Adult TV That's OK For Kids

On the Food Network: When you’ve never had the smell of farm animals in your nostrils, a show about ranch life counts as entertainment.

My children’s new TV heroine is a redheaded, knife-wielding, 43-year-old mom. On the Food Network, she cooks, takes pictures, and keeps house for her cowboy husband and their four children. You may know her as the Pioneer Woman.

For grown-ups, hers is a dreamy romantic tale. Oklahoma-born Ree Drummond lived the big-city life in L.A. as a young woman before returning to her roots, falling in love, and becoming a rancher’s wife. One day in 2006 she started a blog. Her story has since spawned cookbooks, children’s picture books about her basset hound, a memoir, a movie in the works, and a new season for her TV series.  

For my urban kids, the Drummond family passes for exotic. My kids dodge four-wheeled vehicles; Ms. Drummond’s kids wrangle four-hooved animals. Mine take the school bus; hers learn at home. Our front yard is one long-jump wide; the Pioneer Woman’s kids wear chaps and cowboy boots and ride horses on their ranch.

With more than four-fifths of Americans now living in urban or suburban settings, the rural Drummonds are a throwback to a time when kids actually did play a game un-self-consciously called cowboys and Indians. Surrounded by blue sky and cattle, birthing twice as many children as the average American mom, the Pioneer Woman is a little bit of idealized, old-fashioned Americana. 

But success breeds close inspection. Drummond’s detractors deride her “derivative” recipes and multiple sticks of butter. Someone has to muck out the stalls, but this mom also enjoys the trappings of wealth ­– albeit a laid-back kind that’s evidenced in a fancy kitchen and vast tracts of land, instead of luxury handbags and high heels with red soles.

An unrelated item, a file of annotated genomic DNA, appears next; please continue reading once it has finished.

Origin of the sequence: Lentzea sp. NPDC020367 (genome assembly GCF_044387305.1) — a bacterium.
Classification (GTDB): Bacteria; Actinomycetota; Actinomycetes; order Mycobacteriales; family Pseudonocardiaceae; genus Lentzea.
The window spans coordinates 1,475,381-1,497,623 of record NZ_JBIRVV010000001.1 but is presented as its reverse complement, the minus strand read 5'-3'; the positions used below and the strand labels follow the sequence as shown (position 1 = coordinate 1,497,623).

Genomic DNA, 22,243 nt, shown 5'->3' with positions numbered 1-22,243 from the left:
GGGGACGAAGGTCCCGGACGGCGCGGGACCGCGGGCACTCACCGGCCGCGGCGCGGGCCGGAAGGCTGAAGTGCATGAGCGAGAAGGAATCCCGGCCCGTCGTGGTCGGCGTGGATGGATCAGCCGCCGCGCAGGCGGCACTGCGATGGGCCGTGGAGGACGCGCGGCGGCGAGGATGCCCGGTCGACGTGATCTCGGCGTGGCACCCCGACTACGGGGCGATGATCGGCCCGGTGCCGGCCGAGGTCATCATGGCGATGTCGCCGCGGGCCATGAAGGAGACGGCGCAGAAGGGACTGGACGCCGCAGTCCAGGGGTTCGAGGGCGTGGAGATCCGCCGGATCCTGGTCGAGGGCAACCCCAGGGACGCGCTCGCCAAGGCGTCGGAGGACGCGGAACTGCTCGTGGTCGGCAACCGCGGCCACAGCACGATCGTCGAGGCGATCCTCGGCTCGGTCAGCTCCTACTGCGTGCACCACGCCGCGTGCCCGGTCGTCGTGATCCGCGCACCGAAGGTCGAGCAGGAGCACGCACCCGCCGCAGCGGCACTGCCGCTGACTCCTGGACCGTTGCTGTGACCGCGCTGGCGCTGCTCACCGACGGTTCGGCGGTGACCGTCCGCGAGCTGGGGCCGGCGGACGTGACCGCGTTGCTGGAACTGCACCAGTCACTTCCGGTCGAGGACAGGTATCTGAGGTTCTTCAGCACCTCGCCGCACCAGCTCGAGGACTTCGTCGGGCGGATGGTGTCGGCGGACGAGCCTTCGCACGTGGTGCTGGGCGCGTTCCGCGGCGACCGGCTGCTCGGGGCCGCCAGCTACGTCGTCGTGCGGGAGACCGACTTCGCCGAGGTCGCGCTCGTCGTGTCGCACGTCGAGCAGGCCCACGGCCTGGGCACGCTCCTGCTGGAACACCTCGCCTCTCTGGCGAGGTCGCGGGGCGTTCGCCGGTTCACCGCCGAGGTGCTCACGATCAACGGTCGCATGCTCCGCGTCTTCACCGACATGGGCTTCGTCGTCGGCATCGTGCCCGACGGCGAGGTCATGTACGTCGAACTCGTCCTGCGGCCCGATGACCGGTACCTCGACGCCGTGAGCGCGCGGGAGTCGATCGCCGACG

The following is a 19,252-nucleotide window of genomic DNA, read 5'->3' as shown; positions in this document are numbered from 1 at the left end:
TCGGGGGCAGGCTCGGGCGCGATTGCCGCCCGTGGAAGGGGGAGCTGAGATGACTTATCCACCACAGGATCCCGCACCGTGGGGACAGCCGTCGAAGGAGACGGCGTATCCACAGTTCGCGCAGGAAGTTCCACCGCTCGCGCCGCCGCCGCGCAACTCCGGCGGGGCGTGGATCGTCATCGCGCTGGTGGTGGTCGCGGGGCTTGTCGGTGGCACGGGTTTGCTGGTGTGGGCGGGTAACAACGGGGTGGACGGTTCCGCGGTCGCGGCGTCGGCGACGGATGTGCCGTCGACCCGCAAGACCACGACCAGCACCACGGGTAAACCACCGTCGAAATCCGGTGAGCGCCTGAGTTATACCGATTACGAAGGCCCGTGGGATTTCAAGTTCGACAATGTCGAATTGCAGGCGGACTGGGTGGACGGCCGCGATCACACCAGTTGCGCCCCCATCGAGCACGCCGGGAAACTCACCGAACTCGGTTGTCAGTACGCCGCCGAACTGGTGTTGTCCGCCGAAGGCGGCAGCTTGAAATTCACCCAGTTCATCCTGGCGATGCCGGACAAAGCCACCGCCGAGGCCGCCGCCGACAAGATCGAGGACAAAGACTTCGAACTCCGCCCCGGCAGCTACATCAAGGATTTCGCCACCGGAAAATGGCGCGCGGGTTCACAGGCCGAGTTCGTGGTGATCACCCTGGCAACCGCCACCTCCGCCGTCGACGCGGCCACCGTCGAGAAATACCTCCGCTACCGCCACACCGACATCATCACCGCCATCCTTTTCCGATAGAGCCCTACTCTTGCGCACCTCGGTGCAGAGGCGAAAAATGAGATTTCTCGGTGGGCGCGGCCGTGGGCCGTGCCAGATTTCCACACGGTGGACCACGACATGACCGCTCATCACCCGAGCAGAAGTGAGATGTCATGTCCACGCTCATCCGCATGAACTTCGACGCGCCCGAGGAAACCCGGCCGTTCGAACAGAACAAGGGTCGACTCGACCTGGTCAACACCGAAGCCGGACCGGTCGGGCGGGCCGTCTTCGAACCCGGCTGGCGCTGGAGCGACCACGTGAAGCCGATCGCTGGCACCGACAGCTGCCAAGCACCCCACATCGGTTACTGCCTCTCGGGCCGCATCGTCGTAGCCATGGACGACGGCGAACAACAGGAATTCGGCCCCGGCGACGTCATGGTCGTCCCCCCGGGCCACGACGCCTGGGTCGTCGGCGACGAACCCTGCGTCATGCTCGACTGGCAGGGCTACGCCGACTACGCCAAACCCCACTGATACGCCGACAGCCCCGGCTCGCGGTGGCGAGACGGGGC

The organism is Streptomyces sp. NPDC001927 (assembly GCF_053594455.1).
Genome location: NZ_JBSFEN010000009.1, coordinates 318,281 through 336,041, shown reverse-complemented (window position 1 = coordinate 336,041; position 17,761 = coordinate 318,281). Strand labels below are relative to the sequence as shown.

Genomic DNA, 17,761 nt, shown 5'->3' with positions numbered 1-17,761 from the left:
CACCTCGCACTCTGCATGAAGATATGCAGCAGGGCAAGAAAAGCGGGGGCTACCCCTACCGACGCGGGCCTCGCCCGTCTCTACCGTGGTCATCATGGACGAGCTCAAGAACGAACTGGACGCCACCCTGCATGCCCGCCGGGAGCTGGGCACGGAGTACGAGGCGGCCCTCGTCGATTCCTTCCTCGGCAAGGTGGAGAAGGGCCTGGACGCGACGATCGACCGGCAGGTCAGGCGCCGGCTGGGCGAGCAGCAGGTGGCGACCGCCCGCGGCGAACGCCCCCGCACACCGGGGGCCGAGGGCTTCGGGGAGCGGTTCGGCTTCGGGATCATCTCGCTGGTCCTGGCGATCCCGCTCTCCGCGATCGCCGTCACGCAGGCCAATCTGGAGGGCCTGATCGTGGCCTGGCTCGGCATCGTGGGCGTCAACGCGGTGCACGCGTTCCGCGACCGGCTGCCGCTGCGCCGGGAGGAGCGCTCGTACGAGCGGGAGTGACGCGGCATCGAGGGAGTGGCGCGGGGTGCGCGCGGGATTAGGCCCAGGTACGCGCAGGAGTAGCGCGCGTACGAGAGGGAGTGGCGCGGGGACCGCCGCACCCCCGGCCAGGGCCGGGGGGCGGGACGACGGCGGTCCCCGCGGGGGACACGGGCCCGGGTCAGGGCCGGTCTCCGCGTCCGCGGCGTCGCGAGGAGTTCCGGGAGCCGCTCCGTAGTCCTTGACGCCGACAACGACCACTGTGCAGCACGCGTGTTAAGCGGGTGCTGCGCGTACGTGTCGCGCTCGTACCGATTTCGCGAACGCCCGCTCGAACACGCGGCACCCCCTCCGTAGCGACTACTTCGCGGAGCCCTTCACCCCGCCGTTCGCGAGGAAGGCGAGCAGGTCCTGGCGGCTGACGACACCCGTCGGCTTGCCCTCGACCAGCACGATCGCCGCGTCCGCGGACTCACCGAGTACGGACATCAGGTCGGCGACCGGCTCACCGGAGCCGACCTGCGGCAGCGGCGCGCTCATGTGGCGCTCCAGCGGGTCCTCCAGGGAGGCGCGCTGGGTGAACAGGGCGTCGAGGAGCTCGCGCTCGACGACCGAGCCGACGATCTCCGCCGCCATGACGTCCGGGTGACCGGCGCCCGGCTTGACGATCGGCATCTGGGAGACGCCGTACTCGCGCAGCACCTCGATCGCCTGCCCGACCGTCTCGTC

For her blog, Drummond maintains a beautiful, color-saturated world in photos she takes herself. Pretty food, cute kids, lovely landscapes. She always used to keep her “Marlboro Man” – an allusion to his cowboyness, not that he smokes – tucked under the wide brim of his hat. You never knew his name (same for the kids) nor saw his eyes, a clever device that maintained some privacy for her husband and some mystery for her readers, whose curiosity about the guy who swept Ree off her feet was not to be satisfied. 

Enter television. On TV, there’s no place to hide either names or faces. The children are still lovely, but they don’t have to speak much. At least you won’t catch them with their heads bowed down over an iPad. Yet grownups must talk. So the dreamy husband is slightly less so now, having lost his mystery to the chatter around his favorite meals and the daily chores.

My kids discovered the Pioneer Woman during winter break because we’d already found this genre of food shows a relatively safe place for them to watch TV. For preschoolers, PBS Kids still rules. Curious George battles it out in the ratings with the likes of Nickelodeon and the Disney Channel. But after you’ve outgrown the educational value of programs aimed at the youngest viewers, what’s a kid to watch?

In addition to the Pioneer Woman, in our house you like the manufactured drama among chefs, apparently. For the most part, it’s civil. With titles like “Cupcake Wars” and “Chopped,” the suspense and competition to create the best edible masterpiece are somehow entertaining enough.

While the viewing of certain types of TV and video games has been associated with attention problems like ADHD in children, science isn’t quite sure if the jerky motions and high excitement level of some screen-time offerings do cause these negative effects. And that’s just the eye-challenging pace we’re talking about. There’s also plenty of attitude to avoid on TV: When it comes to how we treat our parents, siblings, and friends, many times the behavior is in service to a joke, not the golden rule.   

So in the meantime, we’re playing it pretty safe while watching a little stirring and taste-testing. Here in the land where Julia Child’s TV persona was born, perhaps not all the Food Network grandchildren of “The French Chef” are good enough to wield her whisk. But if the cooking on TV inspires some experimentation in the kitchen by my own kids, that’s a win.

When I asked one child why she liked Ree Drummond so much, it’s hard for her to articulate. But my daughter adds a final thought: “Oh – and she has dimples.”


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